Much like film Noir, there are many hard shadows motivated by the harsh light sources scattered through the streets. Not only are the exteriors locations in the streets beautifully lit, the interiors contain some of the best artificial lighting to date. The dojo in which Julian works, is bathed in red lights that spreads gradients across the walls and is accented by an enormous back lit dragon shrine.
In Only God Forgives, unlike many recent Hollywood films, practical lighting is heavily utilized: in most shots there are visible sources of light such as neon signs on buildings, lamps, China lanterns, hot tub lights, and rope lights in strip clubs. One scene is even light solely by the unseen headlights of a car. These are all creative, artistic ways to light scenes in a motivated, realistic way. One of the most prevalent lighting techniques throughout all of Refn’s films, contrasting cool and warm color temperatures in the same frame, still remains in Only God Forgives. Refn and Smith are at the top of the league in lighting.
Not only is the lighting absolutely fantastic, but the camera work is equally to credit for the overall aesthetic of the film.
Interestingly enough, the film consists mostly of still shots. However, each frame is filled with so much texture, information, and intriguing visuals, that audiences never become bored. Refn, being a true, practicing “Auteur,” never neglects mise-en-scene.
In addition to the still shots, there is a lot of slow tracking, sometimes at rates so slow that it’s hard to even notice. This creates tension and suspense without the over-dramatics of Hollywood. Refn sets up shots in every scene that allow for extremely deep focus. At certain points in the film, the entire lengths of building interiors are viewable from a single still shot. The only camera movements are slow and fluid.
Handheld doesn’t exist in Only God Forgives like it did in Refn’s earlier works such as the Pusher Trilogy. The film was not shot in anamorphic (top and bottom black bars with light streaking bokeh) like most new films. Shooting in anamorphic is a cheap and easy way of getting that polished “cinematic look,” but Refn gets the look in a much more impressive, artistic way that creates a more impactful overall aesthetic. Only God Forgives is a film that radiates ethereality, putting the audience in a trance. It is beautiful.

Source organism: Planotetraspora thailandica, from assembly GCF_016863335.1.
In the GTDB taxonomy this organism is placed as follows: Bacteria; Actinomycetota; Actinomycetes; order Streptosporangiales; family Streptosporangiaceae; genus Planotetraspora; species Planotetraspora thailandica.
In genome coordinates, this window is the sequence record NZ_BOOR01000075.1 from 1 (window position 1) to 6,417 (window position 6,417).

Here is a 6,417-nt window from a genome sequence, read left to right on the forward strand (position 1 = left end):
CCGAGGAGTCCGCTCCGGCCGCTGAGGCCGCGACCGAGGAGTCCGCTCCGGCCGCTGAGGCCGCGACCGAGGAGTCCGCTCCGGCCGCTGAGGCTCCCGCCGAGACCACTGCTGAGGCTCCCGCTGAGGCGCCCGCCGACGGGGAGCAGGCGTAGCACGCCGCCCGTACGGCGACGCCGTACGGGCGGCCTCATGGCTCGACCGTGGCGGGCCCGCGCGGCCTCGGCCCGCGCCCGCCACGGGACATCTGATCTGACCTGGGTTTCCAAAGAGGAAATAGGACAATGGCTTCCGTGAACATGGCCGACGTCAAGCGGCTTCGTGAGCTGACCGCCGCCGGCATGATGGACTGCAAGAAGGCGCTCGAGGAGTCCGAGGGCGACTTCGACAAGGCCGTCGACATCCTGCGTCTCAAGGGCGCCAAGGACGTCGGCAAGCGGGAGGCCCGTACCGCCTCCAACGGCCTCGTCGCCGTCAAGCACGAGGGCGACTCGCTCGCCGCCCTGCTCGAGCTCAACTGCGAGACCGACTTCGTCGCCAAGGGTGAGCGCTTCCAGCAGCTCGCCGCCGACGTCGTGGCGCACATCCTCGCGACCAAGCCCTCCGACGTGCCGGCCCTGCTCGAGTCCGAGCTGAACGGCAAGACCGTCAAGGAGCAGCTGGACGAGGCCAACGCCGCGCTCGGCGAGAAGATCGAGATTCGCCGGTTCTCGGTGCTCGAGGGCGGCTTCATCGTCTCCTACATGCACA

After filming Bronson, Refn found out that it costs roughly six million Euros to make a French film. He went to Wild Bunch Film Company and pitched that he would give them two films for six million Euros. To finalize his deal for the two films, he was given that night and next day to write two synopsis; these two pitches that he quickly formulated eventually evolved into Drive and Only God Forgives. When asked about the pitch, Refn states, “I said, ‘I’ll do a fight movie, that’s a western, in Bangkok.’ And they said ‘Okay.'”
Only God Forgives was actually going to be the first of the two films to be made. However, Luke Evans, who was originally the lead, backed out to be in Peter Jackson’s The Hobbit. Refn then had to put the film on the back burner, and shoot Drive. After Gosling gave an absolutely stellar, monumental performance and Refn won Best Director at Cannes Film Festival 2011, the choice for the lead in Only God Forgives was more than obvious.
These two men are the best pair since Robert DeNiro and Martin Scorsese. Throughout the filming and aftermath of Drive, Refn and Gosling became close friends. Their friendship most definitely helped tremendously in the creation of Only God Forgives, and will continue to help with their future film endeavors.
Gosling and Kristin Scott Thomas’s performances are undeniably world class. Gosling uses facial expressions and body language to convey more feeling, emotion, and character than most actors can do with a hundred lines of dialogue. This is more than a perfect match for Refn’s visually-based style of storytelling.
Gosling is the epitome of quality film acting. Unlike many actors today, he would have survived and been a star in the silent era of film. Kirstin Scott Thomas’s performance is literally a force of god; or in this case, the devil. The pure evil and inhumanity that she is able to demonstrate through her character is more than terrifying–she never touches a hair on anyone’s head in a harmful way. The wrath comes from her ability to get deep into her character and push as hard as she possibly can. Also, Vithaya Pansringarm (Ninja: The Shadow of a Tear, The Hangover Part II) portrays Chang in such a haunting way–his character moves and feels like a ghost. Along with these great actors, the rest of the cast worked extremely well to create an overall well acted film.
Only God Forgives has just recently been released on DVD and Blu-ray. It would be to the benefit of anyone who appreciates the art of filmmaking to purchase a copy as soon as possible. It is truly a modern day masterpiece. Many years from now, filmmakers will look back on it as an inspiration and as a classic. Contrary to the unfortunately inaccurate internet ratings, Nicolas Winding Refn’s Only God Forgives is a ten out of ten film. Someday, everyone will understand this beautiful masterpiece and hopefully they start right now.